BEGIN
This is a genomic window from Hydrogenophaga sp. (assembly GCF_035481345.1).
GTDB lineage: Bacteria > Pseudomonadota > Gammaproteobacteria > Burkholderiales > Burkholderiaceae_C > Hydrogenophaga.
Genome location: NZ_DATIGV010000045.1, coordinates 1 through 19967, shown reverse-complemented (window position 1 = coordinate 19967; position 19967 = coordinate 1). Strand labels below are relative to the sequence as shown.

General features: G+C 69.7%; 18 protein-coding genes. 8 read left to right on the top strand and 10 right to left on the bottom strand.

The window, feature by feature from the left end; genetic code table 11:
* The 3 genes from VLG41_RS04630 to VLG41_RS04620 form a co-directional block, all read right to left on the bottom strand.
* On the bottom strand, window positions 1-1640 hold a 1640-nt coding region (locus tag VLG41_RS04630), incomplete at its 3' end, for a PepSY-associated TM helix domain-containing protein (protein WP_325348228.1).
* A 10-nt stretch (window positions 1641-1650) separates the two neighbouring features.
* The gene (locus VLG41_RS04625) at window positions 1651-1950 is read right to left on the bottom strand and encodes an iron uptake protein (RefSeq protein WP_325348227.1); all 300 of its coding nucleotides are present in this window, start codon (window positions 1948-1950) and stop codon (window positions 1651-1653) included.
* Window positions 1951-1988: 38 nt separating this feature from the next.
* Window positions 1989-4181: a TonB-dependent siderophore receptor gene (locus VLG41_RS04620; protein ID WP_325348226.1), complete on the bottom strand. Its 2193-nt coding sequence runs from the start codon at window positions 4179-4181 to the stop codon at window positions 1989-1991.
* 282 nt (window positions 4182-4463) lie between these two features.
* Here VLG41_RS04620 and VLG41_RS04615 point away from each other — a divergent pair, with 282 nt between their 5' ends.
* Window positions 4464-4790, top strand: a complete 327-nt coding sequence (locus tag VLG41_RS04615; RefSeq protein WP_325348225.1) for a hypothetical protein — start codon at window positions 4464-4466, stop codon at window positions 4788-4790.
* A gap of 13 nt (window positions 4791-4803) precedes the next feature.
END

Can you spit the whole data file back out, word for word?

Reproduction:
This is a genomic window from Hydrogenophaga sp. (assembly GCF_035481345.1).
GTDB lineage: Bacteria > Pseudomonadota > Gammaproteobacteria > Burkholderiales > Burkholderiaceae_C > Hydrogenophaga.
Genome location: NZ_DATIGV010000045.1, coordinates 1 through 19967, shown reverse-complemented (window position 1 = coordinate 19967; position 19967 = coordinate 1). Strand labels below are relative to the sequence as shown.

General features: G+C 69.7%; 18 protein-coding genes. 8 read left to right on the top strand and 10 right to left on the bottom strand.

The window, feature by feature from the left end; genetic code table 11:
* The 3 genes from VLG41_RS04630 to VLG41_RS04620 form a co-directional block, all read right to left on the bottom strand.
* On the bottom strand, window positions 1-1640 hold a 1640-nt coding region (locus tag VLG41_RS04630), incomplete at its 3' end, for a PepSY-associated TM helix domain-containing protein (protein WP_325348228.1).
* A 10-nt stretch (window positions 1641-1650) separates the two neighbouring features.
* The gene (locus VLG41_RS04625) at window positions 1651-1950 is read right to left on the bottom strand and encodes an iron uptake protein (RefSeq protein WP_325348227.1); all 300 of its coding nucleotides are present in this window, start codon (window positions 1948-1950) and stop codon (window positions 1651-1653) included.
* Window positions 1951-1988: 38 nt separating this feature from the next.
* Window positions 1989-4181: a TonB-dependent siderophore receptor gene (locus VLG41_RS04620; protein ID WP_325348226.1), complete on the bottom strand. Its 2193-nt coding sequence runs from the start codon at window positions 4179-4181 to the stop codon at window positions 1989-1991.
* 282 nt (window positions 4182-4463) lie between these two features.
* Here VLG41_RS04620 and VLG41_RS04615 point away from each other — a divergent pair, with 282 nt between their 5' ends.
* Window positions 4464-4790, top strand: a complete 327-nt coding sequence (locus tag VLG41_RS04615; RefSeq protein WP_325348225.1) for a hypothetical protein — start codon at window positions 4464-4466, stop codon at window positions 4788-4790.
* A gap of 13 nt (window positions 4791-4803) precedes the next feature.